By District Attorney Summer Stephan
The pandemic has shifted life for everyone over the last year, but perhaps one of the most vulnerable groups include children, who are spending more time than ever online. Through everyday scrolling, online gaming and Zoom learning, predators have unprecedented access to kids. With the so much dependence on technology and the web, children are increasingly at risk of befriending strangers online.
Pre-pandemic, we have been able to count on educators to act as law enforcement’s eyes and ears, noticing some of the signs that a student is being abused at home or sexually exploited by a trafficker. Now that children are stuck mostly at home, here are tips on why we should worry about unlimited web access and what to look for as a red flag.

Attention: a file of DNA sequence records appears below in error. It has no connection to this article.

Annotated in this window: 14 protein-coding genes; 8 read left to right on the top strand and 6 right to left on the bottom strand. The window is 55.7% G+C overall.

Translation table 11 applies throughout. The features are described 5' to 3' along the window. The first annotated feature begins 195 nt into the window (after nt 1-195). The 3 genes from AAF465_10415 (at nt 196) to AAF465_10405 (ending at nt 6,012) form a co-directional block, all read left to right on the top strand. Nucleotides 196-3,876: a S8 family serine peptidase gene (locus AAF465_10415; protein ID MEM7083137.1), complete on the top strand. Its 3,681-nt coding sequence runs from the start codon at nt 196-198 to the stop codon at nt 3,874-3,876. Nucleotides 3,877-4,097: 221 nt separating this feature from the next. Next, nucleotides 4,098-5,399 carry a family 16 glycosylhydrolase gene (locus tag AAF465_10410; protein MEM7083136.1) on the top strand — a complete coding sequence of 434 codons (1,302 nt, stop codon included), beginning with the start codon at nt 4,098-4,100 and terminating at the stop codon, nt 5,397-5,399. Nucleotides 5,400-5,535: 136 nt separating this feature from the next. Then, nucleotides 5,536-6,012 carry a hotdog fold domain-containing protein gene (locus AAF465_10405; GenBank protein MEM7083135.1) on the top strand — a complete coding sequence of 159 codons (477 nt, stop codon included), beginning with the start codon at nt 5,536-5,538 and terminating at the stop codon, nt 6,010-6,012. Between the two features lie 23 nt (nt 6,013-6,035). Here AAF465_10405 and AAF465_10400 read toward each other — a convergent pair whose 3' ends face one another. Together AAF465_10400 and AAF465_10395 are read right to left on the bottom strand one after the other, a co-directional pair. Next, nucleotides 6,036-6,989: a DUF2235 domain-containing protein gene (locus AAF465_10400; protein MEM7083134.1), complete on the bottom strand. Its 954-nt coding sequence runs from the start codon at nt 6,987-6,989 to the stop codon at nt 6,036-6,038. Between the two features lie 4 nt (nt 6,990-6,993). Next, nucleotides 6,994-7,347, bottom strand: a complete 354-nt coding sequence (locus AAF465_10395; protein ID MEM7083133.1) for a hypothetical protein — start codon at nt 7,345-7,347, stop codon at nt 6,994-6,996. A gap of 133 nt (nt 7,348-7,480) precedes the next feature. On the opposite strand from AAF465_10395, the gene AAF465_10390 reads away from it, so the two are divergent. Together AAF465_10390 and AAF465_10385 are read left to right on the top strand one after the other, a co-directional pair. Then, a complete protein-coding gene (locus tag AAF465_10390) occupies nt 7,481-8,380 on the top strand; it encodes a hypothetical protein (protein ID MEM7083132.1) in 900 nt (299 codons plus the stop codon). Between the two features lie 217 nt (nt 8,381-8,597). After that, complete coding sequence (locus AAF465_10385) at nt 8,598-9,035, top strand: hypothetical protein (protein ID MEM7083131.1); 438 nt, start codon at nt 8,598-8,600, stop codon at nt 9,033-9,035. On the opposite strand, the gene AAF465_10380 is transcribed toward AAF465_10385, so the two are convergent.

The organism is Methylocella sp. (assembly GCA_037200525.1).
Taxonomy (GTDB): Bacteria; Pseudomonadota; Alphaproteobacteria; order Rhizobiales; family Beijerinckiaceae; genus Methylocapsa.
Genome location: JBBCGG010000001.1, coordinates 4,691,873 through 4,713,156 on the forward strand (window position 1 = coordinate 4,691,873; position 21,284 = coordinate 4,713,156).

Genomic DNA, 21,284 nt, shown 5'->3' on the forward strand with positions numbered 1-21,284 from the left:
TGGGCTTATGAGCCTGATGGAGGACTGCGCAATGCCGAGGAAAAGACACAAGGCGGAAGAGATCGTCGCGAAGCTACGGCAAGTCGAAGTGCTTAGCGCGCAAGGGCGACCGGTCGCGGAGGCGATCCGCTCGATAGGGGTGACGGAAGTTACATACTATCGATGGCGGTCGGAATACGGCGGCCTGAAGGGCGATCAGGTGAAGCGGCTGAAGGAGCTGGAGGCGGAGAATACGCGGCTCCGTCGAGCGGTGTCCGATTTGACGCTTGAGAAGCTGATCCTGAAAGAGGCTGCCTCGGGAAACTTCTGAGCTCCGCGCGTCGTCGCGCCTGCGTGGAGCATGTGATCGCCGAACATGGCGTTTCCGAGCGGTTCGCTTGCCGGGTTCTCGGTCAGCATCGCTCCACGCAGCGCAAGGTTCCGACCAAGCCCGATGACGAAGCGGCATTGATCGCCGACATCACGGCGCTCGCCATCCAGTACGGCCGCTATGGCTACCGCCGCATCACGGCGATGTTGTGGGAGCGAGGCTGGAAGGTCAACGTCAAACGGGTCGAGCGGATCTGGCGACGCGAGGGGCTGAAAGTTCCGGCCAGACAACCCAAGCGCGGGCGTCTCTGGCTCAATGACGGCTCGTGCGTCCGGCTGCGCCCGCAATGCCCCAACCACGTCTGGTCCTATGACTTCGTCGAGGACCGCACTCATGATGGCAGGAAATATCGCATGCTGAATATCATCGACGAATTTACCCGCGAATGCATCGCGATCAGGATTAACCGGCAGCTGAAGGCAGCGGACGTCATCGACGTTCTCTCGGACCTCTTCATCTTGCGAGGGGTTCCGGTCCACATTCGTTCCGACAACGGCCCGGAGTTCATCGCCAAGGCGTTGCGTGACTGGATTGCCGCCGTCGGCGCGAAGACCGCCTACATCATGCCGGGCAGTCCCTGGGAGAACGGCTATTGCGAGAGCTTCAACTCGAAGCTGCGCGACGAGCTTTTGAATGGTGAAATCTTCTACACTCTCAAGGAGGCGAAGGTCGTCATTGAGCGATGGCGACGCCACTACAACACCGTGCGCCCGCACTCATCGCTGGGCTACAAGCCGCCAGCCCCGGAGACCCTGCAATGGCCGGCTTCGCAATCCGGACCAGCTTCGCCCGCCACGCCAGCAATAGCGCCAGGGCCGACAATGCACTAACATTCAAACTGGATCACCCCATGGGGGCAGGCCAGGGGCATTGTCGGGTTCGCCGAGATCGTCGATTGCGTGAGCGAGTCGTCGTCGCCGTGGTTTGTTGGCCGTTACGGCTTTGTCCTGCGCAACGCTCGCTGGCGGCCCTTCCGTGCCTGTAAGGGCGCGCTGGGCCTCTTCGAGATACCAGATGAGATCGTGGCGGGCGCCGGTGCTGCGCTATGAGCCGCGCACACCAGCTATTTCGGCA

Why we should worry:
Red flags that should be taken seriously include:
What can parents and guardians do to keep their children safe?
As we mark Human Trafficking Awareness Month, I want parents and guardians to know they are on the frontlines when it comes to child abuse and exploitation. It’s up to the adults to help children understand the risks they may face and make them feel comfortable reporting victimization or abuse.
As your District Attorney, I’m committed to increasing communication and accessibility between the DA’s Office and the public. I hope these consumer and public safety tips have been helpful.